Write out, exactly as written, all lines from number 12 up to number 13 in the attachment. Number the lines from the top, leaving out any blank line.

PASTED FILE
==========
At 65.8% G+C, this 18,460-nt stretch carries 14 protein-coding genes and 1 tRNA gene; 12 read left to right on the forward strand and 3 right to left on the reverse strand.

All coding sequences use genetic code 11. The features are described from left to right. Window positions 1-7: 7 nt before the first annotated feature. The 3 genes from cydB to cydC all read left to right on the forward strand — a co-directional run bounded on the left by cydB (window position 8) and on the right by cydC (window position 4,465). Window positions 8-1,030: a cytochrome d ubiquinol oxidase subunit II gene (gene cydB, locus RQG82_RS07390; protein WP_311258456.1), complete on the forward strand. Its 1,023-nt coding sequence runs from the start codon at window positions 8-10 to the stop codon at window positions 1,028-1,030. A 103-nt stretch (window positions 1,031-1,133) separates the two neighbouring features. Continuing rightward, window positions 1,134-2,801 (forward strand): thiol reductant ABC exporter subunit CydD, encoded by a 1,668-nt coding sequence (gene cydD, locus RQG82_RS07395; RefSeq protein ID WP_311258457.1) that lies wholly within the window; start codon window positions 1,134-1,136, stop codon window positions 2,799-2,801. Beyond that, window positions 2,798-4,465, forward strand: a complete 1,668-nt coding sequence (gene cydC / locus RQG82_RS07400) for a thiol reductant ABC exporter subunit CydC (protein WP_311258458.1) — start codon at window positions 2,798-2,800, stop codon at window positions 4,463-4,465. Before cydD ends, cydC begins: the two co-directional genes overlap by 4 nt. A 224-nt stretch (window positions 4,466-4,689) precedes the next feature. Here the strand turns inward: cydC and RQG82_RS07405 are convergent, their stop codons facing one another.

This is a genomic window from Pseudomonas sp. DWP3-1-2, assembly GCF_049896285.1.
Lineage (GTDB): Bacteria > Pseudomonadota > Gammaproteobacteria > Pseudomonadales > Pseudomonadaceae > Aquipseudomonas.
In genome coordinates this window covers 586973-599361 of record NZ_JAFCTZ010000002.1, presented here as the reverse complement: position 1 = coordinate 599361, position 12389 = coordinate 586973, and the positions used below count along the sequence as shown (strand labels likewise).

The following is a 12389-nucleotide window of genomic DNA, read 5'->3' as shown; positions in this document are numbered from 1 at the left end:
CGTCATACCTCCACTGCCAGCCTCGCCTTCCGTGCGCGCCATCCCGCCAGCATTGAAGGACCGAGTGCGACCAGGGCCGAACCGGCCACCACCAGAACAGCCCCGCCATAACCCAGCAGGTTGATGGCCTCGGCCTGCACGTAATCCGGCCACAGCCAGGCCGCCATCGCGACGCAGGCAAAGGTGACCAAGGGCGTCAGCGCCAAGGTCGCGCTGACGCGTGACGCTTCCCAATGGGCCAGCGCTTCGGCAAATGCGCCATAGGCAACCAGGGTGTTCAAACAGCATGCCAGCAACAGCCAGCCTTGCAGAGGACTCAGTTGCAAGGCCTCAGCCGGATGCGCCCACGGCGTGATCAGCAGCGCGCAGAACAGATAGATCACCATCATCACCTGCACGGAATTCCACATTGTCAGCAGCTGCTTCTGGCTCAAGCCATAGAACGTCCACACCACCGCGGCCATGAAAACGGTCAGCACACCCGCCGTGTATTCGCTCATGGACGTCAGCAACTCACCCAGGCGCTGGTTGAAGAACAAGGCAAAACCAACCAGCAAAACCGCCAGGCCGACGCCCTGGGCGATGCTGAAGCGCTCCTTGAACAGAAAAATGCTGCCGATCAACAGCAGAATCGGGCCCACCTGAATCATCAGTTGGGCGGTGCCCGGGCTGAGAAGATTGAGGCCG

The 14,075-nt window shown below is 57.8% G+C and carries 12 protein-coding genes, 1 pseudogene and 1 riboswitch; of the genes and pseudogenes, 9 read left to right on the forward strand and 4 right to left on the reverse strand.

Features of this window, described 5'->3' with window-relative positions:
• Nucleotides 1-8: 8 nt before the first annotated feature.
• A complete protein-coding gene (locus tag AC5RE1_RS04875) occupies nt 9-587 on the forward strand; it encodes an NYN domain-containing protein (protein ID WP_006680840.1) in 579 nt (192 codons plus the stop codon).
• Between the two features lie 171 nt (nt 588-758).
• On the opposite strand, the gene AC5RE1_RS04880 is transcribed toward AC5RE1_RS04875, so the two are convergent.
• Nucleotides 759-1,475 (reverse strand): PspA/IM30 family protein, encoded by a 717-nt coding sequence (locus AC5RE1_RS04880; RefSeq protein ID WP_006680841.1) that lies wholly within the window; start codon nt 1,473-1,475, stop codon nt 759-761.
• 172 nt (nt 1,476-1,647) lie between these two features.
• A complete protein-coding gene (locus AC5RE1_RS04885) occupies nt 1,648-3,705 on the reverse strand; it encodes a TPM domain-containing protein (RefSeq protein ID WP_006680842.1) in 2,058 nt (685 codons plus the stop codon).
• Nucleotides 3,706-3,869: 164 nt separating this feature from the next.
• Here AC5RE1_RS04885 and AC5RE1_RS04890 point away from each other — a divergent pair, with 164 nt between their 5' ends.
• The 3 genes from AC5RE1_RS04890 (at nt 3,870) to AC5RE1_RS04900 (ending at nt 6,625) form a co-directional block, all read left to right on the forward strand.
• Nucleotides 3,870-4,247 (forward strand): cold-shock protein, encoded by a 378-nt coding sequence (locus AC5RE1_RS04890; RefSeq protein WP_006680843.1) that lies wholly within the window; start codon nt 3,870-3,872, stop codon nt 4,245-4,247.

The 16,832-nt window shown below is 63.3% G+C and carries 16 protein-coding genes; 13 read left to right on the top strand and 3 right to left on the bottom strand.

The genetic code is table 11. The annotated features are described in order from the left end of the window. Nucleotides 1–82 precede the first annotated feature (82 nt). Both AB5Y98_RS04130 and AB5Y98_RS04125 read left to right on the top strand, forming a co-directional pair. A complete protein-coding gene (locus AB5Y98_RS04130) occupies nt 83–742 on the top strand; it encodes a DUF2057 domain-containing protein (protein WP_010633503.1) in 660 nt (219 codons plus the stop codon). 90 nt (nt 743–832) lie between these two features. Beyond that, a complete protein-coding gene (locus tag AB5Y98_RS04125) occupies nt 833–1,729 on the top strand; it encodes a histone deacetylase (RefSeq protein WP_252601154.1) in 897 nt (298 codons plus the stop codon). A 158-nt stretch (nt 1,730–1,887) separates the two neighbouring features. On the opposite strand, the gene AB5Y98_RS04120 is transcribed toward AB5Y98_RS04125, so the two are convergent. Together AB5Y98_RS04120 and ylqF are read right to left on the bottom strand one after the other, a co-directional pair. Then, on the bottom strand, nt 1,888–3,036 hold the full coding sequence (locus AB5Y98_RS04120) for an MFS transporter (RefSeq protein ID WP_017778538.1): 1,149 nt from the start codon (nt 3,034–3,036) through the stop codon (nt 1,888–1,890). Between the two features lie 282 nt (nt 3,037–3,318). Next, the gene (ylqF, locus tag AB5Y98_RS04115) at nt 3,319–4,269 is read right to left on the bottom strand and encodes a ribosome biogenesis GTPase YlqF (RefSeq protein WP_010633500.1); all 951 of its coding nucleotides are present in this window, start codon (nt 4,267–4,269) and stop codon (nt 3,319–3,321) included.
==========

• Between the two features lie 171 nt (nt 588-758).
• On the opposite strand, the gene AC5RE1_RS04880 is transcribed toward AC5RE1_RS04875, so the two are convergent.